By Kirsteen McLay-Knopp
Have you heard of “loom bands”? Here in Aotearoa/ New Zealand they’ve become the “latest craze” amongst kids. At first they were marketed as being for girls, I guess because they are jewellery—who decides these gender-specific things? I first became aware of them when my eldest son who is nine, bought some small, coloured rubber bands home. They reminded me of rubber bands I used to use when I was eleven and had braces on my teeth (I don’t think orthodontists use the rubber band method anymore—that was in the 1980s). A friend of my son’s, a girl, had shown him how to make bracelets and other things out of the rubber bands. This can be done by working the bands over two fingers, or by using a “loom” (yes, I thought of wool when I first heard it too). The “loom bands loom” is a plastic contraption with round knobs sticking up, usually in rows of three. Different patterns of weaving on this loom produce different styles of weave.
Anyway, this was the beginning of “loom band mania” entering our home. Brother number two, who is seven, quickly picked up the technique, producing a pink headband for his three year old sister to wear to ballet and a black and white wrist band to show his support for the All Blacks. My five and three year old children love to wear the creations made by their older brothers, but haven’t yet got the fine motor skills or attention spans required for creating their own. At about the time my two older sons caught the “loom band bug”, it was spreading from being just a “girl thing” to being popular with both boys and girls at their school. (I bet those marketing it were stoked to discover that both sexes had an interest in their product—twice the profit!). If you Google “loom bands”, thousands of ideas for possible creations present themselves online including animals, beanies, gloves and even dresses. (I don’t know how comfortable a dress of rubber bands would be and they also perish when wet… just a word of warning).
This child’s loom band dress recently sold on e-bay in theUK for £170,100 (about$335,284.05 NZ).
My nine year old created a very cool jersey for his “Enderman” Minecraft soft toy, then began taking orders from classmates who had less patience in learning “jersey weave”, for $3 per jersey (until the teachers put the kibosh on this and other “loom band” entrepreneurial activities in the school).
No, this Blog post is not an ad for “loom bands”. Some adults hate the things—they cause playground fights (and have for that reason been totally banned in some schools), can cut off circulation (if the bracelets are too tight) and in my experience and that of other parents I know, they can just be downright messy and annoying… they’re a pain to pick up if a box load are spilled on your carpet and I’ve had them everywhere from in the car, scattered around our garden, through my children’s beds, in our bunny hutch (goodness knows why) and on nearly every soft toy or dolly in the house.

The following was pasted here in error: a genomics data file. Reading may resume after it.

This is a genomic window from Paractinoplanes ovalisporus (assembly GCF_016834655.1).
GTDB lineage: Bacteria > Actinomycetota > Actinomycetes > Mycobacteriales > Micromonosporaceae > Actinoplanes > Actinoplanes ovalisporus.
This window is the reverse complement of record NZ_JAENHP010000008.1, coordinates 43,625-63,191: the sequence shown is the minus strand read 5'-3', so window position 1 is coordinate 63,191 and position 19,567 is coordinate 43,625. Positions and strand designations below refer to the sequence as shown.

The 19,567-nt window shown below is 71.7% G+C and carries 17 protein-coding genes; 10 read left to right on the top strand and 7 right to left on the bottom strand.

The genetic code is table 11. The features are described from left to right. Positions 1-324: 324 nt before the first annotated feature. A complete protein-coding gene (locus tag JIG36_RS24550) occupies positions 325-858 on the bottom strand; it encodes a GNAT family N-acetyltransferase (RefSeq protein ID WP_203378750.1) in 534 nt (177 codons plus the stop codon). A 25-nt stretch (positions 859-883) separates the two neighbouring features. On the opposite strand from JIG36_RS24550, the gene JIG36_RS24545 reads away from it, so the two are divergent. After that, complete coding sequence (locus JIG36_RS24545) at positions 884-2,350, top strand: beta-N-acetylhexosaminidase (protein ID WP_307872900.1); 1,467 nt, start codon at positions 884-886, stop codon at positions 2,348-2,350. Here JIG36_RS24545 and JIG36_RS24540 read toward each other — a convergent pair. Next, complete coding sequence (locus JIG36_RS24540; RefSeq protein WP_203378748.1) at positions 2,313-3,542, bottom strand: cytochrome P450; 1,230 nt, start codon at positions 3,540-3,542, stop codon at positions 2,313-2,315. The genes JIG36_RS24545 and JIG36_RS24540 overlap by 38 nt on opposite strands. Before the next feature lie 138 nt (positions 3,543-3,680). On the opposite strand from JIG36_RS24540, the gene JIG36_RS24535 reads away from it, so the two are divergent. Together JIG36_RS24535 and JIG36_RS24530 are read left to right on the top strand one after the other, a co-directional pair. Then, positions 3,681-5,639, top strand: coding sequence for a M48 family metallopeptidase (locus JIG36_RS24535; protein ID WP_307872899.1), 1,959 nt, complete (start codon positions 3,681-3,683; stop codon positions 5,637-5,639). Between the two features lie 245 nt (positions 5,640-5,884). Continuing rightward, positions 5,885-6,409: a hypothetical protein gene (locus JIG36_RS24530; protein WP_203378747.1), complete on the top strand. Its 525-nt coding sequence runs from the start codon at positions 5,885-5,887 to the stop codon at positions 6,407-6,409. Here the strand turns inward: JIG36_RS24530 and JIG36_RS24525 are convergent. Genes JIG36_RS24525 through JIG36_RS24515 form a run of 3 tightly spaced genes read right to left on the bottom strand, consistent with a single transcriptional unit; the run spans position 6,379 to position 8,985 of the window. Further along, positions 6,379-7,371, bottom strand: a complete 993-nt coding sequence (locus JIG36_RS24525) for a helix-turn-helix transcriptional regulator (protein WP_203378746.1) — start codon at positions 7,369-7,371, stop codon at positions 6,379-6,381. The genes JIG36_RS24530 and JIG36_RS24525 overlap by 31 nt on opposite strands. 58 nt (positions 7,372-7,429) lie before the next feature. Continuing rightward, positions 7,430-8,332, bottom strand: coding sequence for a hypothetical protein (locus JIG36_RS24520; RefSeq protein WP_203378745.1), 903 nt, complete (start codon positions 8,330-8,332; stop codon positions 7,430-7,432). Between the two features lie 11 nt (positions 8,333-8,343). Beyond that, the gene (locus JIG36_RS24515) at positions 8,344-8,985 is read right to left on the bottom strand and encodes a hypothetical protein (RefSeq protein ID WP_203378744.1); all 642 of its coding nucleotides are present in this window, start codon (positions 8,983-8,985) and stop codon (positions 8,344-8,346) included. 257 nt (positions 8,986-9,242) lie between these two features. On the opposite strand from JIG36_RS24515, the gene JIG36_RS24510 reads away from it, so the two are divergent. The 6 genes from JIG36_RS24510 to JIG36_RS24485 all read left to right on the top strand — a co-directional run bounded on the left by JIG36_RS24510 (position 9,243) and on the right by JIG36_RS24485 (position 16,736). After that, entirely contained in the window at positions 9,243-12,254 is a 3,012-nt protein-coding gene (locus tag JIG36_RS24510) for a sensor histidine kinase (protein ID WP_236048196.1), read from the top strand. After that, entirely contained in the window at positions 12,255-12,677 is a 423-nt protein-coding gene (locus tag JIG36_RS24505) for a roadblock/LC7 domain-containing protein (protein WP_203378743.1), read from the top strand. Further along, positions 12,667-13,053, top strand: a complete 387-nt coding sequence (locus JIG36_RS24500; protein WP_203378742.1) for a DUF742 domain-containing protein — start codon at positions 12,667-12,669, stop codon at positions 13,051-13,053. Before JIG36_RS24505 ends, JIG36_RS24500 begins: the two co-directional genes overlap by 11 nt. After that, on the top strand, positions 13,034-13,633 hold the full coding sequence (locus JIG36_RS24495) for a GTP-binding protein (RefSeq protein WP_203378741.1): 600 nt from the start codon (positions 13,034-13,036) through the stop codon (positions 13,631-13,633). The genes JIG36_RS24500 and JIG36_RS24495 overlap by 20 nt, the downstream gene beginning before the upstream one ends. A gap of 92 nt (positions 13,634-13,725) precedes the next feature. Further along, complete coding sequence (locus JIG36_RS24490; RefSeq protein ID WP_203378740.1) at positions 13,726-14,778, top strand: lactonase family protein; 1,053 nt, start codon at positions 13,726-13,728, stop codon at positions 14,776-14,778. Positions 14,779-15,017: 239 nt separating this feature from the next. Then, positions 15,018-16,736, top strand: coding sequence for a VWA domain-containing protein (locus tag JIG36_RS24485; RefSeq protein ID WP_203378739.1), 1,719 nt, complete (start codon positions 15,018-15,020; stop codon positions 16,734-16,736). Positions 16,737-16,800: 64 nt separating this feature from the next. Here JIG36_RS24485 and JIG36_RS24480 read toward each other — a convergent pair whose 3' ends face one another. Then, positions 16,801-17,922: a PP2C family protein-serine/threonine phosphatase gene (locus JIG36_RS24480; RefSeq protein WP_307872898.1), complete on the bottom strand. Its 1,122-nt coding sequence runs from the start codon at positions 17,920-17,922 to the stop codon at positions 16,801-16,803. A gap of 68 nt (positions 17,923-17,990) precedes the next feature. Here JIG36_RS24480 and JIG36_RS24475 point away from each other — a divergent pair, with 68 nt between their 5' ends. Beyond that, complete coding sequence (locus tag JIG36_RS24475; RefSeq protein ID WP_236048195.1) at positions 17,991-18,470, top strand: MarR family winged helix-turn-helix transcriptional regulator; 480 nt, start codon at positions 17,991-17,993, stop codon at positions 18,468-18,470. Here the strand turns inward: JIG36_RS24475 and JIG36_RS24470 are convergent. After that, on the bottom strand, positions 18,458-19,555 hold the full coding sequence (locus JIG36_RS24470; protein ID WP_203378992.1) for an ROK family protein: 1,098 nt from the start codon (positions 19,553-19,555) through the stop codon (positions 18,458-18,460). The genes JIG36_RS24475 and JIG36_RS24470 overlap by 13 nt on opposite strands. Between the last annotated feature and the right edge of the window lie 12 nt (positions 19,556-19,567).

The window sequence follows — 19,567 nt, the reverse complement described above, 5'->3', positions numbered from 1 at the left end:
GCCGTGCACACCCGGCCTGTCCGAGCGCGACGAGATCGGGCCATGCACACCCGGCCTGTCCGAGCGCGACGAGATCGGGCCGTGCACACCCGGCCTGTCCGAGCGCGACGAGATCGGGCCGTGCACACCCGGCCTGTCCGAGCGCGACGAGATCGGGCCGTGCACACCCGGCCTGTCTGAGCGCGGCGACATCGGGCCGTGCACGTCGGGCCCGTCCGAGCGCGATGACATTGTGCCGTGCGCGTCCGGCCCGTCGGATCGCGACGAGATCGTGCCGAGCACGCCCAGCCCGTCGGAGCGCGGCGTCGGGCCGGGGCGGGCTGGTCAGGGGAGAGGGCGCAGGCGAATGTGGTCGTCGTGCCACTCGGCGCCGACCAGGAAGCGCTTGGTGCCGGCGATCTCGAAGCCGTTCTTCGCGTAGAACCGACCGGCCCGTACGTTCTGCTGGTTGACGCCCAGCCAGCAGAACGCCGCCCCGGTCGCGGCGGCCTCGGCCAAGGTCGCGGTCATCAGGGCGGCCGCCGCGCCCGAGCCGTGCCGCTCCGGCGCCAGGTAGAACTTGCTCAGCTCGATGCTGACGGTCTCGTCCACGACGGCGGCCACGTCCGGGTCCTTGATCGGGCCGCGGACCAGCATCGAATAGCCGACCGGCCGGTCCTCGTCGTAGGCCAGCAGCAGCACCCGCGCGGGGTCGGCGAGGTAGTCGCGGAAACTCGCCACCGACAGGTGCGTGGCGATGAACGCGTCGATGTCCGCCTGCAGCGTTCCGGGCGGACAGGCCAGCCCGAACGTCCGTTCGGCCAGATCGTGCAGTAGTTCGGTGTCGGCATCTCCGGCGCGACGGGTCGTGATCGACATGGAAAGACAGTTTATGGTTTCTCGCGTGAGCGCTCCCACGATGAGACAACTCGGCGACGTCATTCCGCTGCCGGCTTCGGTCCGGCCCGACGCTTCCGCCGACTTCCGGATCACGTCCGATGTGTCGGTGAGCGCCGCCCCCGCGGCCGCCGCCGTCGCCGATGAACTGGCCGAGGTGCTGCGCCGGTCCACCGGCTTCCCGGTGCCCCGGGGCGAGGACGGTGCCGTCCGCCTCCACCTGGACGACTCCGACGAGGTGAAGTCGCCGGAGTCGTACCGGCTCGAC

Despite all this, however, I still think “loom bands” are cool. Why? Because of the creative factor. The importance of creativity for the developing mind (and for anyone’s mind at any age!) is, I believe, hugely underrated. It is interesting to observe how fundamental elements of Early Childhood Education are such things as painting, molding with clay, drawing, constructing from cardboard, singing, dancing, trying out different musical instruments and role play. As children grow older we move away from these things more and more. They become regarded as “hobbies”, “busy work”, “time fillers” or “social activities” (like being in the school band). There’s an old saying, “Music or Sport Keeps Kids out of Court” which reflects the view that children need to be “kept busy” and “out of trouble” with these subjects as “activities” on top of their “real learning”. Even within these subject areas, activities become more and more structured as children get older, frequently having specifically orchestrated outcomes rather than “freely creative” opportunities. As children move up through the education systems of most countries, school subjects also become more and more “separated” and “boxed into categories” (such as Arts and Languages–including Drama, Dance and Music– Sciences, Sports, Technology, Commerce, Home Economics and so on). Sadly, while this may to a degree be necessary, it can also close our minds off to how interconnected all subjects really are. As well as this, it can lead to judgement calls being made about certain “subjects” in the school curriculum being “just for fun”, which can in turn be demoralising for the student whose passion lies within these.